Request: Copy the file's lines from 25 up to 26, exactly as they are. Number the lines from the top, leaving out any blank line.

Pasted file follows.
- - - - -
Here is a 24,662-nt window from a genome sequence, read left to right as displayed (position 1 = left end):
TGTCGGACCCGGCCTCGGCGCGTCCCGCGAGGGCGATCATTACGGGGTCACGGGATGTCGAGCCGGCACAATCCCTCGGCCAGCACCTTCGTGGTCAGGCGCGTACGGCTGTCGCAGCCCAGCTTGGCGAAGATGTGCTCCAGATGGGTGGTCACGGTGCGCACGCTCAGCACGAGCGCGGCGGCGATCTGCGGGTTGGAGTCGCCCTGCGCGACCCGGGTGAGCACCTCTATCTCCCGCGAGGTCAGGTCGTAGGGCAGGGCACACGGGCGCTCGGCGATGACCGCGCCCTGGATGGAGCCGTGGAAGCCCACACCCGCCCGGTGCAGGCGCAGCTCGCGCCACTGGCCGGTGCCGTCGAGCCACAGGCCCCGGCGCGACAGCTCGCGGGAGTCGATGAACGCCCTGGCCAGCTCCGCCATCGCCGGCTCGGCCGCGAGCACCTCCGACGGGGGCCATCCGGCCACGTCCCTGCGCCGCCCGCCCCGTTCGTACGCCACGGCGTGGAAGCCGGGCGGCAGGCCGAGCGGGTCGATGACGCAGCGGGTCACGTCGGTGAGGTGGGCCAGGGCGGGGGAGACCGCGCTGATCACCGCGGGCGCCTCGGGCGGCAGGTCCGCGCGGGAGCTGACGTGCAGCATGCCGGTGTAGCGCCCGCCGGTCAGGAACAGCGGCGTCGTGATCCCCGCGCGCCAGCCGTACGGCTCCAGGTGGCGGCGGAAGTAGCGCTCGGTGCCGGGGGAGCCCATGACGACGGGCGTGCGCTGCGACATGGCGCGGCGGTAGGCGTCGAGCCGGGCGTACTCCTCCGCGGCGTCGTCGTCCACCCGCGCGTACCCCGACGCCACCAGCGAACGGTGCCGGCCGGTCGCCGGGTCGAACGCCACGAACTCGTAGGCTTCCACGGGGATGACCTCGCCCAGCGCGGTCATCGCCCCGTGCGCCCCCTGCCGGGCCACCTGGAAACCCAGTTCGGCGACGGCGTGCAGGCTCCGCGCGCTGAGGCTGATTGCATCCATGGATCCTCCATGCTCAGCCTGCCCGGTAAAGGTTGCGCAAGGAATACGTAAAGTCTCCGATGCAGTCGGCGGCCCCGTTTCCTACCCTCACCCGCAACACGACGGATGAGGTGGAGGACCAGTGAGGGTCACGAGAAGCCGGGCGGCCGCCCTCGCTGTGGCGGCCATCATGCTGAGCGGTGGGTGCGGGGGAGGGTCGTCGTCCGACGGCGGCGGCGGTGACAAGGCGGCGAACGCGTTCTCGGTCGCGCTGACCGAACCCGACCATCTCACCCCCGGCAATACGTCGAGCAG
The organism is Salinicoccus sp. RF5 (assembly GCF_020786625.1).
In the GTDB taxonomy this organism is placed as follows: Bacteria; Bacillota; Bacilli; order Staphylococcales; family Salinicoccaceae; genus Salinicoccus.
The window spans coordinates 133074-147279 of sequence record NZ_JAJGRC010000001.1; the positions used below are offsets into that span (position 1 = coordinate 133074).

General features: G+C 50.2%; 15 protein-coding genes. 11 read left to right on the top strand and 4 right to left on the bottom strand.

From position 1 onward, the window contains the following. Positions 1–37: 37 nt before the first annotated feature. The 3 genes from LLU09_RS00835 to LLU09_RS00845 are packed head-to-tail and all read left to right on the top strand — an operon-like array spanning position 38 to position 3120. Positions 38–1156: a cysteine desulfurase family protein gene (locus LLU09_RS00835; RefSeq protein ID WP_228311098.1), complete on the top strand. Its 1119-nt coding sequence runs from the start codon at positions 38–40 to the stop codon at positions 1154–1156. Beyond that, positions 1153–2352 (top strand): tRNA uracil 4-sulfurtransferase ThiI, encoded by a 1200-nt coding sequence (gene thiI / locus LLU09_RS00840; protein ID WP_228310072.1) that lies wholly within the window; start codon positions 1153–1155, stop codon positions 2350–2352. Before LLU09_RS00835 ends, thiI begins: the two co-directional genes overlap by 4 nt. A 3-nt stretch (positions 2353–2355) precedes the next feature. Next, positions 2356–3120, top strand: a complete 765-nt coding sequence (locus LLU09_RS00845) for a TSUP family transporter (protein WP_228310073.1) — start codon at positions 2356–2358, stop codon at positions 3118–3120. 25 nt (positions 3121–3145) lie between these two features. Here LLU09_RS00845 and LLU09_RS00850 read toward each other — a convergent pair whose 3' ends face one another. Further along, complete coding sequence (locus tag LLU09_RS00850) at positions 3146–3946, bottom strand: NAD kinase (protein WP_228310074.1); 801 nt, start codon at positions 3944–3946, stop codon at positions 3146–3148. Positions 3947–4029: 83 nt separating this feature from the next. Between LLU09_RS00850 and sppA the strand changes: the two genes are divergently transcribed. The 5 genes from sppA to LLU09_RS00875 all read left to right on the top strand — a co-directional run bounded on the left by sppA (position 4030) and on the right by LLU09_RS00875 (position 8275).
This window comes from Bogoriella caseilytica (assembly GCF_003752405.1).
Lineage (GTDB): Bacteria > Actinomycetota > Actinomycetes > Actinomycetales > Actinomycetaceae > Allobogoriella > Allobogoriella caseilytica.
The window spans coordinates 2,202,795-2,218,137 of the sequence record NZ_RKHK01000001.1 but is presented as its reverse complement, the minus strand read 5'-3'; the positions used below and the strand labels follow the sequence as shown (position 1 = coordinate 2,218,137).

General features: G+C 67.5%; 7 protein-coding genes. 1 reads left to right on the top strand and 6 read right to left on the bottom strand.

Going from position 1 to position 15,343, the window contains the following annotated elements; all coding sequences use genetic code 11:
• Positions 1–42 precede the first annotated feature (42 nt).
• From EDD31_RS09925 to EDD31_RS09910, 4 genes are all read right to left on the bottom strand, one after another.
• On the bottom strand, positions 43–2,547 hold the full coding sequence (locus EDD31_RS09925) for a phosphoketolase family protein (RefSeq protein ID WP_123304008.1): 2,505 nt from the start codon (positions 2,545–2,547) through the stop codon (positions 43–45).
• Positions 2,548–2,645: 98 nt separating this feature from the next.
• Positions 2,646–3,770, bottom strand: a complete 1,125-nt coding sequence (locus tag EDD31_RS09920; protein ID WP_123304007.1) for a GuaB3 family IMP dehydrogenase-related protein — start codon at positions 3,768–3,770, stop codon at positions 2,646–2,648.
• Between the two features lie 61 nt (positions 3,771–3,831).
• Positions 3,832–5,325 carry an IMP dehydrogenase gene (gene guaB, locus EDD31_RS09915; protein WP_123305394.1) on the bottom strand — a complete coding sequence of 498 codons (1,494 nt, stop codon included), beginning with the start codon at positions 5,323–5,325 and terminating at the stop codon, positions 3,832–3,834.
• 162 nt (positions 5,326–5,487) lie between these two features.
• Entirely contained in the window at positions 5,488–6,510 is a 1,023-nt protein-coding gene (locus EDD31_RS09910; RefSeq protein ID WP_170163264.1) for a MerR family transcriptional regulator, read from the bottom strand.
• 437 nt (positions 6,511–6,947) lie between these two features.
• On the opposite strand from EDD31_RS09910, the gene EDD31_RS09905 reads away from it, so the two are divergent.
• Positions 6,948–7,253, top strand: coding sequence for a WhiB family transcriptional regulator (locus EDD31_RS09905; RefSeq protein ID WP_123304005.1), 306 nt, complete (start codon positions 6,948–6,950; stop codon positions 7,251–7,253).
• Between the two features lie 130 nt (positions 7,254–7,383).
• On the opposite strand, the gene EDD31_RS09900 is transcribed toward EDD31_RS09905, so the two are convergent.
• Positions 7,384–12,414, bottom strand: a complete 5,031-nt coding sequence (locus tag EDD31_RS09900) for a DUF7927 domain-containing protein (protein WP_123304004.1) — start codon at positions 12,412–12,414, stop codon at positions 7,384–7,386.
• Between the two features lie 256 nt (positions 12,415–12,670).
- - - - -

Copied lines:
• Between the two features lie 130 nt (positions 7,254–7,383).
• On the opposite strand, the gene EDD31_RS09900 is transcribed toward EDD31_RS09905, so the two are convergent.